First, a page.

One of the most encouraging trends of the last few months has been conservatives finally admitting what most of us have always known: The “starve the beast” strategy—the idea that the best way to shrink the size of the federal government is to continually keep taxes low—doesn’t work. It never has :

Under Reagan, spending rose 22 percent (adjusted for inflation) and the government debt tripled. But Republicans have stuck to the strategy ever since.

When they began, this approach seemed worth a try. But 30 years later, confirmation is hard to find. Like Reagan, George W. Bush reduced income tax rates. In spite of that, inflation-adjusted federal outlays this year are 60 percent higher than they were the year Bush became president.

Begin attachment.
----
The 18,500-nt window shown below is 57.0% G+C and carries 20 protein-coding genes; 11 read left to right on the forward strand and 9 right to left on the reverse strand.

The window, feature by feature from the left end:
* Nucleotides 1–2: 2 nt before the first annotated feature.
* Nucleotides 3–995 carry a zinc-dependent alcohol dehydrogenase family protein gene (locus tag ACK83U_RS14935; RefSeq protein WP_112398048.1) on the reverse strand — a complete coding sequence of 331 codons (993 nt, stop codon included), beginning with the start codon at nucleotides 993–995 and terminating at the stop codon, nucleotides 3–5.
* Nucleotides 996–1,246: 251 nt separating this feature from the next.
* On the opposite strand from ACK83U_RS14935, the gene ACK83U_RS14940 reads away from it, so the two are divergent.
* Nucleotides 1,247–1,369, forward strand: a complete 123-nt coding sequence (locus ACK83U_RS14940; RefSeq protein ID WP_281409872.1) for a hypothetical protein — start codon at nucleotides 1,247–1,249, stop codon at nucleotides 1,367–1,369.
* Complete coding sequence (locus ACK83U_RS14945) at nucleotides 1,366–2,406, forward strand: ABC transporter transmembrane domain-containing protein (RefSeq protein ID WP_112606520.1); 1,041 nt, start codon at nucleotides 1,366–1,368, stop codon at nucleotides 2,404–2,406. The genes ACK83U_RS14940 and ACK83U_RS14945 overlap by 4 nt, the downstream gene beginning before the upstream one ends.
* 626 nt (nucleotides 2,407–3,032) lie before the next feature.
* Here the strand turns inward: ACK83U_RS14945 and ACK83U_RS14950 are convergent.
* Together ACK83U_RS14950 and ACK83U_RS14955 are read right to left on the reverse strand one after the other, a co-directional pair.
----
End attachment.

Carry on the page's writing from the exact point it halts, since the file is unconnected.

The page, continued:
Advocates could write off this experience as a fluke or claim that without tax cuts, Big Government would be Ginormous Government. But new studies from economists at opposite ends of the political spectrum leave little doubt that even on half-rations, the beast never fails to feast.

The first documentation of this phenomenon came from the most unlikely source — William Niskanen, who chaired the president’s Council of Economic Advisers under . . . Reagan. In 2006, he examined the evidence and mournfully admitted that “starve the beast just does not work.”.

No doubt there will still be some magical realist-style conservatives who will scoff at the empirical evidence and argue that we just haven’t given the strategy enough time. After all, we’ve only been trying it for thirty years and the federal government has been around since 1790.

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